Dutch architecture practice UNStudio and Australian firm Cox Architecture have unveiled “Green Spine,” their proposal for the $2-billion Southbank Precinct overhaul in Melbourne, Australia. Selected as part of a shortlist that includes the likes of BIG and OMA, UNStudio and Cox Architecture have envisioned a twisting, greenery-covered high-rise for the 6,191-square-meter Southbank by Beulah site. The mixed-use development will be integrated into the urban fabric with a wide array of programmatic features and indoor-outdoor spaces. The twisting “Green Spine” refers to the landscaped space on the street level that appears to seamlessly flow upward to wrap around the two towers and culminates in the “Future Gardens” at the top of the residential tower. The low podium will comprise the majority of the mixed-use spaces and be open to both residents and the wider community. The podium will include a marketplace, retail, entertainment areas and a BMW experience center. The development’s various podiums will cater to the city’s temporary exhibitions and are flexible enough to accommodate different uses from art shows to festivals. “This multifaceted spine is created by the splitting open of the potential single mass at its core, thereby forming two separate high rise structures and causing them to reveal the almost geological strata of their core layers as they rise above a light-filled canyon,” explains UNStudio. “As a result of this design intervention, the towers that result on either side can enjoy porous city views and vastly improved contextual links. The orientation of the Green Spine enables an extension of the public realm on the podium, the continuation of green onto the towers and facilitates orientation to the CBD and the Botanical Garden at the top of the towers.” Related: UNStudio designs cocoon-like pavilion made of 100% recyclable materials The landscaped buildings are expected to mitigate the urban heat island effect, absorb noise and fight against air pollution . The “Green Spine” will be constructed with materials and textures local and native to Australia. The buildings’ high-performance glass facade follows passive design strategies, while external shading fins control solar gain. Energy and water usage will also be minimized wherever possible. + UNStudio + Cox Architecture Images via UNStudio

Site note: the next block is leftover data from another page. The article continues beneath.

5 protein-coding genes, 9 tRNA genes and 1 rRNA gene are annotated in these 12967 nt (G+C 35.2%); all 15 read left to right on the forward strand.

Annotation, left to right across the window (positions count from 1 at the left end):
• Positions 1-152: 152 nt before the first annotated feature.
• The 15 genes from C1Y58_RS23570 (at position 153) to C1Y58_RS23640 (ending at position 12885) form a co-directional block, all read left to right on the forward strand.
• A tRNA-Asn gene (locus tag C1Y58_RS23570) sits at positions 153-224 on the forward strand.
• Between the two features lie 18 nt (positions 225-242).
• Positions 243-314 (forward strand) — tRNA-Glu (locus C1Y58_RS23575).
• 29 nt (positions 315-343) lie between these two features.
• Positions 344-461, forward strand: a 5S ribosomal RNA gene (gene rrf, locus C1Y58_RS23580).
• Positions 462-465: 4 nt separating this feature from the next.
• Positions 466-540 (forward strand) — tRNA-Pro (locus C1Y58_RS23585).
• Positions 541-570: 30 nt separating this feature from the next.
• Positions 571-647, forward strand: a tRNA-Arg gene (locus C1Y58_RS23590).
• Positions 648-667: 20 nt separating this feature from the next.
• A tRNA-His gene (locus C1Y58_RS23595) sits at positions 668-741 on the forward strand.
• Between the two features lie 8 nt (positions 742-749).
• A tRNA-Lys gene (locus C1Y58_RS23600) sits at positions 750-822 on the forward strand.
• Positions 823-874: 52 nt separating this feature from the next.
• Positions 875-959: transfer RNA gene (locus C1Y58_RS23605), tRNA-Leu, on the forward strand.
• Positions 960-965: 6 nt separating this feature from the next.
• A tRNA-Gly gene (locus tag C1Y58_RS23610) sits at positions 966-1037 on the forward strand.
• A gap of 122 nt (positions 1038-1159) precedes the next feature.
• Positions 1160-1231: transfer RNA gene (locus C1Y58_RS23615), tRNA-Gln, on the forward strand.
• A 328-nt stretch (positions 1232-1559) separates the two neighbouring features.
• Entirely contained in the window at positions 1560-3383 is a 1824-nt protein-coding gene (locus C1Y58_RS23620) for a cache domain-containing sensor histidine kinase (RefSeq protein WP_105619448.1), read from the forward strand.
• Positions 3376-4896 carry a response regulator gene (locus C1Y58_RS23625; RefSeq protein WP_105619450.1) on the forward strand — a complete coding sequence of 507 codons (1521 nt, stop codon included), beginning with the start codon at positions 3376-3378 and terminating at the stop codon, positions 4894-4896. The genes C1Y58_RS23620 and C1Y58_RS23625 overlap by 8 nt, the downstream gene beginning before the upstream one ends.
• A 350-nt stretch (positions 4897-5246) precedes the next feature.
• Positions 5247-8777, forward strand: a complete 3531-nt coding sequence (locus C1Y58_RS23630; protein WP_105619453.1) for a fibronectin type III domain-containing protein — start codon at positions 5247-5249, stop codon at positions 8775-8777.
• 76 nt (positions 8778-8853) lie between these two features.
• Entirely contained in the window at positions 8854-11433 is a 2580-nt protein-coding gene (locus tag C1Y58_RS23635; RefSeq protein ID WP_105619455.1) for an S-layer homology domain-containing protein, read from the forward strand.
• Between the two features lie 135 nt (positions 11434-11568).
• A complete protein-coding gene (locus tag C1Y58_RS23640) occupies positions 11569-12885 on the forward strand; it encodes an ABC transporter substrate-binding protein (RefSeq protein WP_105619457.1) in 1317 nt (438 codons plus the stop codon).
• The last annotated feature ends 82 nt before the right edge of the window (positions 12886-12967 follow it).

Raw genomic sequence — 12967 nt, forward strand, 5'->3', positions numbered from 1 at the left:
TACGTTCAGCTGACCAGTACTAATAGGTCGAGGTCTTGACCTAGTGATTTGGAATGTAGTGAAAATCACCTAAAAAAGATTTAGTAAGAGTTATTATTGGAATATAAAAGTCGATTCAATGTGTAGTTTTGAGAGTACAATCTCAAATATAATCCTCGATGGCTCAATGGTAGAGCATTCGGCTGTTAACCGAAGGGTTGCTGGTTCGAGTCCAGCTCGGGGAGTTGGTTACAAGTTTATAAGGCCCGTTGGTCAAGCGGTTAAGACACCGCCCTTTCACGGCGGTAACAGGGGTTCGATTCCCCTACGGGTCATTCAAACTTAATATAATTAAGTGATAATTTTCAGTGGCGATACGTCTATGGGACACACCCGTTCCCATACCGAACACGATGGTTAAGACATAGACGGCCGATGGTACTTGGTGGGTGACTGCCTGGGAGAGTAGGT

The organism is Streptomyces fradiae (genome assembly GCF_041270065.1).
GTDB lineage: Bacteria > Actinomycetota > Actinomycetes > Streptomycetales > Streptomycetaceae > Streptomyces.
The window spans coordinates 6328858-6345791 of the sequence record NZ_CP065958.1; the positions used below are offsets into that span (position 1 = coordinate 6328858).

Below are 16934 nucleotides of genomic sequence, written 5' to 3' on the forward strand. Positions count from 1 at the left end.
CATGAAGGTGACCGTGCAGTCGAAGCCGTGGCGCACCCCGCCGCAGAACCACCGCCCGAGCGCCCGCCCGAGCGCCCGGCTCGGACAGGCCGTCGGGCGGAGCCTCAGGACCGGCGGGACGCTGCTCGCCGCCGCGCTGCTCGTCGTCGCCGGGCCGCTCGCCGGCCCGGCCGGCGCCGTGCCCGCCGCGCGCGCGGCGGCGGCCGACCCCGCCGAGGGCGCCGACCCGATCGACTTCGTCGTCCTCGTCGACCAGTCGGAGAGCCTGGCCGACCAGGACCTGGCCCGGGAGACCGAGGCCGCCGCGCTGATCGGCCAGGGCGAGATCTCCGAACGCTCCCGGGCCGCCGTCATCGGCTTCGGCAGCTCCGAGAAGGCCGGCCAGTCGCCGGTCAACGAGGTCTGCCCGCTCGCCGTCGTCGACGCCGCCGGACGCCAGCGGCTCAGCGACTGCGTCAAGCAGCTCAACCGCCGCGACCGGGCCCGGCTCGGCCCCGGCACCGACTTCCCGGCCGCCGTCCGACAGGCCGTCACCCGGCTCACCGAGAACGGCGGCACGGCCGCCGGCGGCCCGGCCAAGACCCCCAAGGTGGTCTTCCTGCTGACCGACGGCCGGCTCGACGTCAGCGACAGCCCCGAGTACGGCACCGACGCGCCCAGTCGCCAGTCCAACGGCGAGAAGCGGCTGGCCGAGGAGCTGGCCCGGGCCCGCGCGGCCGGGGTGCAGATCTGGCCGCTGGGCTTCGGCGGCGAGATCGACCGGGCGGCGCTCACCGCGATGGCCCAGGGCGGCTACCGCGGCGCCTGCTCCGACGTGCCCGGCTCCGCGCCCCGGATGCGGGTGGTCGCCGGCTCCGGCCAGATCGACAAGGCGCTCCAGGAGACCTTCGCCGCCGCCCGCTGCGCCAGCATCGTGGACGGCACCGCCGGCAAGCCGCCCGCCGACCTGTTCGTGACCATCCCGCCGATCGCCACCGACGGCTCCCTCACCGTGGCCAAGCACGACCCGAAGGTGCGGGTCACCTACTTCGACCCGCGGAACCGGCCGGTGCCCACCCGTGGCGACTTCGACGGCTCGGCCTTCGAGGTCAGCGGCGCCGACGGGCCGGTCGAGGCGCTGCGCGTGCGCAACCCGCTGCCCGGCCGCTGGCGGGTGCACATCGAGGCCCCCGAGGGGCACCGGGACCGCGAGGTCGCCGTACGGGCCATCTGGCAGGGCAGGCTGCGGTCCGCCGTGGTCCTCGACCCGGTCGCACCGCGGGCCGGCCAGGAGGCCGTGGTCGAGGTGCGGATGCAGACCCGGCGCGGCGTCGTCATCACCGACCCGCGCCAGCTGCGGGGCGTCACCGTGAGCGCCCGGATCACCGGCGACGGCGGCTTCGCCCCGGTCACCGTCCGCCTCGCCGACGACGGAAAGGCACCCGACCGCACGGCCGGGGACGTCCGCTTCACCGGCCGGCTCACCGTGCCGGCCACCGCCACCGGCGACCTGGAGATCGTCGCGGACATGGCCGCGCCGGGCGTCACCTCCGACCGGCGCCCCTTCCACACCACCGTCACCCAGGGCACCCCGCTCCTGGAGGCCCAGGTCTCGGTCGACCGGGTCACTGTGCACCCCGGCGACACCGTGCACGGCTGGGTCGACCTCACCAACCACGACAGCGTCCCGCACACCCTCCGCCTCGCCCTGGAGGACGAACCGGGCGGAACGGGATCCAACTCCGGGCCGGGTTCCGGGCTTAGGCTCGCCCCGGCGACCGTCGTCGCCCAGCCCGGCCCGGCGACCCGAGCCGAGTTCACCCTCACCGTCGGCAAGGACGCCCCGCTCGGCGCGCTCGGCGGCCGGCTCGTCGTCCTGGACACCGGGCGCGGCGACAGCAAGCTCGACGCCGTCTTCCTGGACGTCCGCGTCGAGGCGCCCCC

Here is the original: 
UNStudio unveils twisting Green Spine high-rise proposal for Melbourne

Twisting tree-like sculptures redefine a public space in Montreal

August 6, 2018 by  
Filed under Green

Comments Off on Twisting tree-like sculptures redefine a public space in Montreal